Adele Charalambous and her husband had been looking for a new home for two years when they made an offer on a 1930s character home in the Perth suburb of Nedlands.
In January, the pair moved in, despite a litany of defects having been picked up in the pre-purchase building inspection report they commissioned.
“It was a 36-page report, of which 27 pages detailed about 35 defects,” Ms Charalambous said.
All bar two of the defects — including problems with the roof and a tilted boundary fence — were not deemed to be structural, and were therefore not covered under the standard annexure issued by the Real Estate Institute of WA (REIWA).
While the sale proceeded, Ms Charalambous said the experience had been “a little confronting”.
“Our biggest learning out of this process was the fact that we weren’t clear — or … weren’t particularly well informed — in terms of what does a structural defect mean?”
Definition of structural defect ‘narrow in scope’
Under the REIWA annexure, if a structural defect is detected, the seller of the property is obligated to either compensate the buyer or remedy the defects using a registered builder. But the definition of structural defect is narrow in scope, according to Elias Oostveen, a registered builder who operates building inspection company Home Integrity.
“People don’t understand. We deal with lawyers and doctors, really smart, professional people, but when it comes to building terminology, I think people just make up their own mind [about] what building and structure mean,” he said.
Defects that are not considered structural include sagging ceilings, leaking shower recesses, problems with the roof (other than the roof frame) and rising damp.
“A non-structural defect might be no heat shields to down lights,” he said. “If debris or insulation come into contact, it’s a huge fire hazard. We have to put it in the report … but people are very confused.”
That confusion has motivated Mr Oostveen to draft a new annexure, which allows buyers and sellers to specify what will be covered in the inspection.
“If they’ve come from a house that’s had a leaking roof or leaking shower … there’s a section where they can insert ‘we want the roof cover checked’,” he said. “There’s also a section for the seller to sign that, so if the seller doesn’t want to be liable for fixing the roof, they just cross that section out.”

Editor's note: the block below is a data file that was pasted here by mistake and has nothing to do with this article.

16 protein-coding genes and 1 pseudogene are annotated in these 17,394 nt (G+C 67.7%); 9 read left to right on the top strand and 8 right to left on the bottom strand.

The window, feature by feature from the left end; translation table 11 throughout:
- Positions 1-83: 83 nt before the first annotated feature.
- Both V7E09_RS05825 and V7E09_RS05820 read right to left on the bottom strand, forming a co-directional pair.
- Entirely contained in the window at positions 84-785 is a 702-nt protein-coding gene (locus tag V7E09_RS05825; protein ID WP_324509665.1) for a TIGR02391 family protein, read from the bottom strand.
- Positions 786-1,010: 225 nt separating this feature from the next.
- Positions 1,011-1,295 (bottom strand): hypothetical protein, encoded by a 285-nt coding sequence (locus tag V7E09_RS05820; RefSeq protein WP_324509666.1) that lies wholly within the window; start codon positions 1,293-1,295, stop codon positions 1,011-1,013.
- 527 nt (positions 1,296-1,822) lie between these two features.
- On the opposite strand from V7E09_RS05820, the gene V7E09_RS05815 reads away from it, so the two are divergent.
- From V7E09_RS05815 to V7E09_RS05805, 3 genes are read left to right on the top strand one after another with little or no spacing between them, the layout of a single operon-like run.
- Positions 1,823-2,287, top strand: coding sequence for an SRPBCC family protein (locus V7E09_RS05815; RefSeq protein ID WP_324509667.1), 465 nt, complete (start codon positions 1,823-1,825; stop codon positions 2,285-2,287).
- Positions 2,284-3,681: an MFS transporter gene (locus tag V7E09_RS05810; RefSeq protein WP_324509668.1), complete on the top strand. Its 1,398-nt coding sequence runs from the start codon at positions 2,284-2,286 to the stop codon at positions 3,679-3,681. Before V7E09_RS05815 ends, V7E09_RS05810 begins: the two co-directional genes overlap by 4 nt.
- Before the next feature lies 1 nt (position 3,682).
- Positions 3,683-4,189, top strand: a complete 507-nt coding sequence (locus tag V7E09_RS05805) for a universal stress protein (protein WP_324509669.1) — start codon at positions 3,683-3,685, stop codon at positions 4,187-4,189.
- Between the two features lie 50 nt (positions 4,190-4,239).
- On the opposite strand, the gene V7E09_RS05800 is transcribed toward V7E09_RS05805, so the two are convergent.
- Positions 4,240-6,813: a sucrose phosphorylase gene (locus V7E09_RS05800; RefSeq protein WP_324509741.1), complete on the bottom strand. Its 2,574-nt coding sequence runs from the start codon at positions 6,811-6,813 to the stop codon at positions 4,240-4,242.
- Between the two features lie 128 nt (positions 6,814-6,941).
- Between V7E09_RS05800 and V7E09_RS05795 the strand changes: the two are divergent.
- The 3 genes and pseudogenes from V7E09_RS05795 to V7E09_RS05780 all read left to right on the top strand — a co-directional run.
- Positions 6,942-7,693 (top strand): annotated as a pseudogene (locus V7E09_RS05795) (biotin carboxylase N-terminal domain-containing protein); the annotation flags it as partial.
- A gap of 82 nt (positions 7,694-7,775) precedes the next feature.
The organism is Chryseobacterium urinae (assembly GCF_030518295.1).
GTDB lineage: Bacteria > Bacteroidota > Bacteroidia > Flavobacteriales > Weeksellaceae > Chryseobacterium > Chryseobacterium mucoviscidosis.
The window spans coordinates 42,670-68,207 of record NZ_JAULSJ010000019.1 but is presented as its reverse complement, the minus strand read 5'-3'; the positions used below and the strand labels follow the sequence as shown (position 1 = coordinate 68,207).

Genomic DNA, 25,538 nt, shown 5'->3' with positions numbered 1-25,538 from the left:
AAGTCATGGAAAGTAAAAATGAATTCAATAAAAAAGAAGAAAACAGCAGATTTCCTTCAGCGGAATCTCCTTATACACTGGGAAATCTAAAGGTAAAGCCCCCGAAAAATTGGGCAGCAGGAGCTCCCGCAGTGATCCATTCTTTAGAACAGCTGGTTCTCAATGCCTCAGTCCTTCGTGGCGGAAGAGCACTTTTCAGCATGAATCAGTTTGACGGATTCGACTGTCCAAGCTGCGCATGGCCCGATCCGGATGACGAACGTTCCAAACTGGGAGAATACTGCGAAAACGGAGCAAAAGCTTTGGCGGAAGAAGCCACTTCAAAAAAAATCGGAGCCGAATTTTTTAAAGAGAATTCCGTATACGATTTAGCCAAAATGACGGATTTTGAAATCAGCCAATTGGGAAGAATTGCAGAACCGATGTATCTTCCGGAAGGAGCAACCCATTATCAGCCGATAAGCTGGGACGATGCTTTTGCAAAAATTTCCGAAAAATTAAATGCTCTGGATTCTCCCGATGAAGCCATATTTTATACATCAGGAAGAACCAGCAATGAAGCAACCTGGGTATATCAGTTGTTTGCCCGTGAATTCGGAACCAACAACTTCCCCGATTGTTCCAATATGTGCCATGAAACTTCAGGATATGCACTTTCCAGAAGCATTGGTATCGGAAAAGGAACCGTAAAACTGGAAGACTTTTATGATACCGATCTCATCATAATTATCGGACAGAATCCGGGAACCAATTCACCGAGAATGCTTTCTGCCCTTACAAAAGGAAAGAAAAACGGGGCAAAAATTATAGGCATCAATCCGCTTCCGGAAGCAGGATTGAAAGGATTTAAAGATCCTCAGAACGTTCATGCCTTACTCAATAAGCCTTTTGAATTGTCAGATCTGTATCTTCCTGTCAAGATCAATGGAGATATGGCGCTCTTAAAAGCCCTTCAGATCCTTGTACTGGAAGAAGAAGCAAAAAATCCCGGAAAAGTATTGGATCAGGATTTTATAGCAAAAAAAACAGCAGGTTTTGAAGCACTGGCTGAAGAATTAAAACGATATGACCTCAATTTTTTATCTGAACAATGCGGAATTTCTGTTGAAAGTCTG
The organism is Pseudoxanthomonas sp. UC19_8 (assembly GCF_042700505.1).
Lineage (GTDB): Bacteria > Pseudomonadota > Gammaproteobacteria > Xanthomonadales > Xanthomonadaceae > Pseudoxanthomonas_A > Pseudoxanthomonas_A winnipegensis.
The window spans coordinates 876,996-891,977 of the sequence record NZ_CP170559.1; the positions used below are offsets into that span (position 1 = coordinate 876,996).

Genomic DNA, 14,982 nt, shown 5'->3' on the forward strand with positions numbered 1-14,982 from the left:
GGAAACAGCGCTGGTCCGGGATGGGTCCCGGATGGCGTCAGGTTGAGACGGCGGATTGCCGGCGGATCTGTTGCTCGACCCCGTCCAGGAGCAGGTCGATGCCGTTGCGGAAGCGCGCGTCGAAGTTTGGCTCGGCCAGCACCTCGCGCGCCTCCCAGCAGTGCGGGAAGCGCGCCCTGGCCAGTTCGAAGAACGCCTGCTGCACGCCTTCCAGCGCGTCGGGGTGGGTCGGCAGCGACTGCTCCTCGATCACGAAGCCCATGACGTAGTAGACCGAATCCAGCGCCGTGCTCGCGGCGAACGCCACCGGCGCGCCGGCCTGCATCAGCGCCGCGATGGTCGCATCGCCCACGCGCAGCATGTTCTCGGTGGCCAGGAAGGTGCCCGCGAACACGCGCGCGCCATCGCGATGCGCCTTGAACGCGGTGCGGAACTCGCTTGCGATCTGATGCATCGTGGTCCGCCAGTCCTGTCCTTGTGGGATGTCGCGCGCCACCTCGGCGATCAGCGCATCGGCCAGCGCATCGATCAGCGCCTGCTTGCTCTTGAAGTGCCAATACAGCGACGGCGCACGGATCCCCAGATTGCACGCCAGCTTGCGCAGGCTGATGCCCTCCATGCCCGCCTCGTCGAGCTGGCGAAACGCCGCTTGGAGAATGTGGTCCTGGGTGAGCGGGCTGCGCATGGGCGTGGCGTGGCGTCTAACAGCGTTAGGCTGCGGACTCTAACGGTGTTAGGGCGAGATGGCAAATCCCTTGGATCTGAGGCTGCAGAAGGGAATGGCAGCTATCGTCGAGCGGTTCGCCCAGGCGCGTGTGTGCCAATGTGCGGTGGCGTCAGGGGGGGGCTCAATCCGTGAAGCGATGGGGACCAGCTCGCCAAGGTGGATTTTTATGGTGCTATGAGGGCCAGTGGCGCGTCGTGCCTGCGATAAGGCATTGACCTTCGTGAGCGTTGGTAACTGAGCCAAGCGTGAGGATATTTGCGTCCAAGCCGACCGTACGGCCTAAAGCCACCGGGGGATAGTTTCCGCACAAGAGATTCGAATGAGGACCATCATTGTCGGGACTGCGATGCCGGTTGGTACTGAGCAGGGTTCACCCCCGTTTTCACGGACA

Real estate agent Peter Robertson, who worked on the draft annexure with Mr Oostveen, said he believed the new document would help reduce conflict between buyers and sellers.
“It used to be caveat emptor, buyer beware. [That] doesn’t exist anymore, so my job as an agent is to make sure that we have a really good, really clear transaction where everybody understands what they’re getting and what they’re giving,” Mr Robertson said. “I would expect the industry will look at this and embrace it as a good idea.”
‘We want to make sure they’re protected’: REIWA
However, newly elected REIWA president Damian Collins said REIWA does not “see any need, as it currently stands, to change the annexure very much”.
“We’re open to amending our annexure, but obviously we’ll take the feedback of the [REIWA] members based on their feedback with the public,” he said. “The issue is, what’s a structural defect? You cannot define that definitively, and so we’re thinking that maybe the qualification level might need to be looked at.”
In Western Australia, there is no formal qualification or regulation defining who may be a building inspector, in contrast to other states. However, that may be about to change, with REIWA considering new rules to ensure inspections are performed by a qualified professional.
Mr Collins said the organisation was looking at several options, including inserting a clause in the standard annexure to allow inspections by registered builders only.
“When people are buying their biggest asset, we want to make sure that they’re protected and that the qualified people are making the assessments, whether something is structurally sound or not,” Mr Collins said.
REIWA said it did not have a timeframe for voting on the changes, but planned to canvass its members in the months ahead. For Mr Oostveen, that decision is overdue.
“People are very surprised when I explain … that you don’t need to be licensed,” Mr Oostveen said.
“You don’t need to be registered, you don’t need to be accredited, anyone can do building inspections.”